Love hotel operators lose some loopholes
Several years ago, according to Sankei Shimbun, a group of children on their way to elementary school in Osaka’s Nishi Ward reported to their teachers that they saw a naked man waving from the window of a building which bordered on school property. The school reported the incident to police who investigated and found that the building was actually a love hotel, though it didn’t necessarily look like one.
As a cultural fixture, love hotels supposedly fill a need for sexual privacy that many couples can’t secure in crowded, cluttered Japan, and with a specific commercialized service. All the special features of love hotels are designed either for discretion or for enhancing the implied sexual interlude, no matter how brief. It is because love hotels offer such a service that they fall under legal guidelines that differ from those for other commercial accommodations and which apply to the fuzoku eigyo-ho (law for businesses that affect public morals) that went into effect in 1985. According to this law, love hotels cannot be operated within 200 meters of school property, and Sankei says that the building in Nishi Ward has been the source of other complaints: cars emerging suddenly out of the curtained parking lot and fliers for sex services littering the area where kids can pick them up.
This particular business is what is called a giso (fake) love hotel, meaning that it looks like a regular hotel but operates as a love hotel. Regular hotels do not fall under the fuzoku eigyo-ho, even if couples use them for sexual trysts. So how does one distinguish a love hotel from a city or business hotel, or even a ryokan (traditional Japanese inn)? Apparently, it all has to do with structure and features. According to the fuzoku eigyo-ho, if a hotel has no kitchen and no lobby; or if its operators install vending machines selling “adult goods” and its guest rooms have features such as glass-partitioned bathrooms, rotating beds and ceiling mirrors, they qualify as love hotels. However, according to a non-profit organization called Zenkoku Giso Rabu Hoteru Nakasu Kai (The Group to Remove Fake Love Hotels Nationwide), fake love hotels have taken advantage of the wording of the law, which implies that businesses must have both special structures and special features. If either doesn’t apply, it doesn’t meet the legal criteria for a love hotel. When operators build their hotels, they include lobbies and kitchens so that they can qualify for registration as a regular inn or hotel under the ryokan gyo-ho (commercial inn law), and then after they receive certification they remodel the place with the usual love hotel fixtures, though usually only with regard to the interior so as not to attract too much attention from neighbors. Several years ago the National Police Agency said it identified about 3,600 fake love hotels operating throughout the country. The real number is undoubtedly higher.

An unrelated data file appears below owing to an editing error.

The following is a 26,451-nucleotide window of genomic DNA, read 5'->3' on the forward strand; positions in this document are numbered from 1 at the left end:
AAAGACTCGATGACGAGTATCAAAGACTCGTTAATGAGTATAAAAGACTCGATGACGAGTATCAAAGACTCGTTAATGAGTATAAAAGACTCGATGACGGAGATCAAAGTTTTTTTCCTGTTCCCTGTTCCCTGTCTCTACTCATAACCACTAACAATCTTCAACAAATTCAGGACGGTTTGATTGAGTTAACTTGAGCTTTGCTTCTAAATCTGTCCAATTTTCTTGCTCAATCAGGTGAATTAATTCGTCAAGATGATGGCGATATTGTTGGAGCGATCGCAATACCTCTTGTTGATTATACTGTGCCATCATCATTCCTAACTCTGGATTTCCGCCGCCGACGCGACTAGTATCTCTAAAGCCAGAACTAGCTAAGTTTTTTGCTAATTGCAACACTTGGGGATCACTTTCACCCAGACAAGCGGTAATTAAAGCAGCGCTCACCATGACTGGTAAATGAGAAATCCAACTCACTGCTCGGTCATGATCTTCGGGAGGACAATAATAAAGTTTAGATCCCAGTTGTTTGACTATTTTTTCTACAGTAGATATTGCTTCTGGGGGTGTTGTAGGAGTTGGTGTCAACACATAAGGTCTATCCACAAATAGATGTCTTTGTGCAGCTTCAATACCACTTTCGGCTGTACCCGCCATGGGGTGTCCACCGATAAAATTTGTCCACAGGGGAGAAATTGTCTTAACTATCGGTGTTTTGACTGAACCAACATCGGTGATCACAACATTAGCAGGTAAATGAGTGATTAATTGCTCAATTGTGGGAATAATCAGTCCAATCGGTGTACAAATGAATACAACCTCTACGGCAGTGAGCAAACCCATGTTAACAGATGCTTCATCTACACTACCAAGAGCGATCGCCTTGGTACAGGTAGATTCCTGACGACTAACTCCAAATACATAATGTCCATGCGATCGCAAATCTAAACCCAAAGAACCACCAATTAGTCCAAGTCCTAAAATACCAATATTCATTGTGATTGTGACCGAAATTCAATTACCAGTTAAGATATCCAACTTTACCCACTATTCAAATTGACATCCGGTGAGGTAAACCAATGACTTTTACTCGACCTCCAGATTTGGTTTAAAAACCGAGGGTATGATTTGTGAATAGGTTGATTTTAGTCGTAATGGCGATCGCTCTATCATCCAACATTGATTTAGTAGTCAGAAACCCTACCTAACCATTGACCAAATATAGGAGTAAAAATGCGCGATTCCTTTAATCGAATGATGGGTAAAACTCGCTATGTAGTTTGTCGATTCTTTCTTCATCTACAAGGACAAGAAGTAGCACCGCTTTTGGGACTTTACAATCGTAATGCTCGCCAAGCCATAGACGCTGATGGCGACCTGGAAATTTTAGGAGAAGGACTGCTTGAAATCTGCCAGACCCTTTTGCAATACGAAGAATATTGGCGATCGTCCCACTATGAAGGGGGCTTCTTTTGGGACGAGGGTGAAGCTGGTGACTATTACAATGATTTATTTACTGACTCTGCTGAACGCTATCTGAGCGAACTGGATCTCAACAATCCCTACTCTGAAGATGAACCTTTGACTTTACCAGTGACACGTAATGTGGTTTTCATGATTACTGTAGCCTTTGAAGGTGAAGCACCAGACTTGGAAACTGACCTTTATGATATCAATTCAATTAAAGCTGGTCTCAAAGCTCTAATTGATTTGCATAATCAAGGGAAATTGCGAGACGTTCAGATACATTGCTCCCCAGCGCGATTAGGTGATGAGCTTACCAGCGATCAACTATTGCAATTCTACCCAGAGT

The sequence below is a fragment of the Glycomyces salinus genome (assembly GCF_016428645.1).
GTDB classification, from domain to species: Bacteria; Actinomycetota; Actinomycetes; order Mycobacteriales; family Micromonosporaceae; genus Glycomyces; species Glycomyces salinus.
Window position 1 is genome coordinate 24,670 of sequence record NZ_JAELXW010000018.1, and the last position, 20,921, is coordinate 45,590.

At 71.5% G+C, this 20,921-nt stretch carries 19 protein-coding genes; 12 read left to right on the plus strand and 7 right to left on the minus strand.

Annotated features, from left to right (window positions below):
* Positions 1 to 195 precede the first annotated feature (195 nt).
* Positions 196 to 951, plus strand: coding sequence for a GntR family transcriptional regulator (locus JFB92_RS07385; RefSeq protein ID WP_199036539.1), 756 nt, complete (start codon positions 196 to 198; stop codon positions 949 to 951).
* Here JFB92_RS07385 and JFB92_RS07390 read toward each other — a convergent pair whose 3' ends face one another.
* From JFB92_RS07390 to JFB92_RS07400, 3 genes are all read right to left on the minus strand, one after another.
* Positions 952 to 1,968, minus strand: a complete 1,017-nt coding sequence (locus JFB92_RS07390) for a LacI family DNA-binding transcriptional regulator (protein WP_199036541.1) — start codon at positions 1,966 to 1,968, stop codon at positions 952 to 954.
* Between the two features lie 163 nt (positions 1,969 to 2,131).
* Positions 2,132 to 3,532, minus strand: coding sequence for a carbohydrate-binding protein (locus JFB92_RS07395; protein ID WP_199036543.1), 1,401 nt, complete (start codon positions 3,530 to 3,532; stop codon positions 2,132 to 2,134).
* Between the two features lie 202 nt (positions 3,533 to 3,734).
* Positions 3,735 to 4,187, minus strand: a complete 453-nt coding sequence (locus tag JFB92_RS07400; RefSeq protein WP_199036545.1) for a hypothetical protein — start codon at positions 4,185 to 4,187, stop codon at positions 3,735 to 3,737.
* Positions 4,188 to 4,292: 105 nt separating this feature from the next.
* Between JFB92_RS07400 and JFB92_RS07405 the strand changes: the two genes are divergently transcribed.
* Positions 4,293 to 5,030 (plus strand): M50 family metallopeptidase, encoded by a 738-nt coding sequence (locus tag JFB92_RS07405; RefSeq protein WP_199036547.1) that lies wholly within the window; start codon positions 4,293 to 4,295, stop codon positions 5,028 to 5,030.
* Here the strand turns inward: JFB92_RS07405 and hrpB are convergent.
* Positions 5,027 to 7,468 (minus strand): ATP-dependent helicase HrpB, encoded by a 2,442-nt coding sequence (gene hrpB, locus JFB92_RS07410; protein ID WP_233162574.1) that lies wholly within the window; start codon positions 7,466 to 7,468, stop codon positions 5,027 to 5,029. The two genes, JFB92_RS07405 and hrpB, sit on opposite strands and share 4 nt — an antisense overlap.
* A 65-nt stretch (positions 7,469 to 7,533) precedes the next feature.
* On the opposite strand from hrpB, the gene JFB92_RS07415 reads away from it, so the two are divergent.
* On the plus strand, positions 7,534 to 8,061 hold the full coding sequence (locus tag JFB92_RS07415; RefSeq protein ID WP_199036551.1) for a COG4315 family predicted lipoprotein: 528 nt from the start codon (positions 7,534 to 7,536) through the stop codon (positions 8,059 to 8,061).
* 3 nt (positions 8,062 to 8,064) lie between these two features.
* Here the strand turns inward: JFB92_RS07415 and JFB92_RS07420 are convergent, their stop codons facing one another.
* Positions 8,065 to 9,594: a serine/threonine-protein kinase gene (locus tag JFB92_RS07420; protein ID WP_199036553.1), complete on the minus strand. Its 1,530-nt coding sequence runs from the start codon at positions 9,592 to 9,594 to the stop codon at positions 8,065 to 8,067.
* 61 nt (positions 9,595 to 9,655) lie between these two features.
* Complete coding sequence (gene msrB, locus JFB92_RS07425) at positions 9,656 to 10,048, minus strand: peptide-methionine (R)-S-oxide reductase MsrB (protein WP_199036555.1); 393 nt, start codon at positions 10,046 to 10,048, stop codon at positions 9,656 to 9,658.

What really distinguishes a love hotel is its fee schedule. Regular hotels charge by the night, while love hotels charge for “rests” that can last as little as an hour or two. This system is appealing to guests who only want to use the place for a brief bit of whoopie, and profitable for the hotel because it guarantees higher turnover. However, it’s another aspect of the loophole that mainly bothers the NPO. The commercial inn law that regulates regular hotels allows guests under the age of 18 to occupy and pay for accommodations.
Now, the police have more legal means to crack down on fake love hotels. On Jan. 1, revisions to the fuzoku eigyo-ho went into effect. According to the revisions, a love hotel is defined as having 1) signs indicating that rooms are available for stays of less than 24 hours, 2) no foyer, or no foyer that is not blocked from view, and 3) no interaction between guests and hotel staff, a criterion that addresses one feature common to almost all love hotels, which is payment for rooms through vending machines often located in the rooms themselves (i.e., one cannot unlock the door and leave the room until it’s paid for).
Though there are still some loopholes here — does the sign have to be on the building’s exterior? — the NPO is confident that the new revisions will lead to raids on many fake love hotels located in sensitive locations, such as the one in Nishi Ward, especially since the new law is retroactive. In fact, it’s already had an effect. The police say that of the 580 fake love hotels they identified in Tokyo as of July of last year, 75, or 13 percent, have already re-registered as bona fide love hotels.